However, the Italian is still somewhat of a loose canon who can explode into life at any given time during a game with a moment brilliance or madness.
The 2011 AFC Asian Cup winners may not be one of the biggest draws of the tournament, but are a solid and technical team who should prove to be tough opposition for the rest of the sides in Group A.
The 2001 Confederations Cup runners-up recently became the first team, after hosts Brazil, to qualify for next year’s World Cup and have a fantastic record under coach Alberto Zaccheroni (W23 D9 L5).
The Japanese attacking midfielder has yet to set the EPL alight, but has shown glimpses of the form that persuaded Manchester United to purchase him from Borussia Dortmund last summer.
Known for his vision, technique, movement and deft passing, the 24-year-old also possesses an eye for goal having scored 13 times in 39 appearances for Japan.
Number one ranked team Spain are definitely the team to beat in this year’s competition. La Furia Roja (The Red Fury) are the reigning World Cup and European Champions.
Barcelona’s indifferent form in this season’s Champions League suggests that the core of the Spanish side may be past their best. Nevertheless, Spain are top and unbeaten in their qualifying group for the World Cup thus far and will start the Confederations Cup as favorites.
Spain are blessed with a pool of talented players, but their key performer over the last few years has more often or not been Barcelona midfielder Andrés Iniesta. The 29-year-old, who was named the player of last year’s Euros in Poland and Ukraine, has a knack for playing well and scoring in big games, and along with teammate Xavi will be central to most of Spain’s attacking play.
The 2011 Copa America champions were expected to breeze through World Cup qualification after finishing fourth at the last World Cup. But despite an impressive start to qualification Uruguay have struggled with their form, winning just one of their last seven qualification games, and now look unlikely to finish in an automatic qualifying spot for Brazil 2014.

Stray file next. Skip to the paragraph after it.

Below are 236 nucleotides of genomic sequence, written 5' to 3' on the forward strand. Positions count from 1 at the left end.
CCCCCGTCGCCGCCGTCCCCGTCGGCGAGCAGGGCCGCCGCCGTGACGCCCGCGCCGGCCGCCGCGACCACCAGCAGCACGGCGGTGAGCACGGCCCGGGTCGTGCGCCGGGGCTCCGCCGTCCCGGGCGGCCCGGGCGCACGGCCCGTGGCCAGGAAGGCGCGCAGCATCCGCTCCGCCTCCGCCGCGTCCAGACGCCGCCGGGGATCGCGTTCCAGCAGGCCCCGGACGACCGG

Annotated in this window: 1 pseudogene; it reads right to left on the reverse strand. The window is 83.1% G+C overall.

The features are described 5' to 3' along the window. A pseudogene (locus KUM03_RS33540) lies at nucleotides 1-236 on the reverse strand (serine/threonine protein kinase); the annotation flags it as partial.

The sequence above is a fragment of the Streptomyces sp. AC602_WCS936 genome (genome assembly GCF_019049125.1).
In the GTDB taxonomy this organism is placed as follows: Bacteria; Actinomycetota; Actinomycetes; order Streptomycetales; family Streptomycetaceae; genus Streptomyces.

Nevertheless, the two-time World Champions are not a team to be trifled with and the thought of facing their attacking trio of Luis Suarez, Diego Forlan and Edinson Cavani will no doubt have opposing defenses shaking in their cleats.
The Liverpool forward may seem to always be in the headlines for the wrong reasons, but he has been one of the best strikers in the world this year.
Suarez scored an impressive 30 goals in all competitions for Liverpool last season, and his record for Uruguay is also impressive with 32 goals in 64 games. But the Uruguayan is more than just a goal scorer, blending skill and trickery with passion and tenacity.
The small nation with a population of only 178,000 qualified for the Confederations Cup by beating New Caledonia 1-0 in the 2012 Oceania Nations Cup, to become the first side other than Australia or New Zealand to win the tournament since it began back in 1973.
Tahiti’s squad has only one professional player, Marama Vahirua, 33, a former French Under-21s international who has yet to play a senior international. The rest of the squad is comprised of entirely amateur players including office workers, laborers, school teachers and salesmen.
Steevy Chong Hue
The 23-year-old striker scored the goal that helped Tahiti win their historic Oceania Nations Cup last year and book their place at this year’s Confederations Cup.
Chong Hue, who plays his soccer for Tahiti first division side AS Dragon, has scored an impressive nine goals in only 17 games for Tahiti.
The 2013 African Cup of Nations winners are rumored to have almost not flown to Brazil amidst internal politics regarding to pay. In fact, the Super Eagles are sending a relatively inexperienced squad to Brazil with key names like Victor Moses, Emmanuel Emenike, IK Uche, Kalu Uche and Obafemi Martins all missing.
The Chelsea midfielder is the biggest and most experienced name in the Nigerian squad. The performance of the Super Eagles in Brazil is likely to depend on how well Mikel plays—his performance at 2013 nations Cup played a key role in Nigeria winning the tournament.
Mikel’s leadership and ability to anchor the midfield will be crucial to this fairly inexperienced Super Eagles team.
Group A matches
|16 Jun||Mexico||Italy||Rio de Janeiro|
|22 Jun||Japan||Mexico||Belo Horizonte|
Group B matches
|17 Jun||Tahiti||Nigeria||Belo Horizonte|
|20 Jun||Spain||Tahiti||Rio de Janeiro|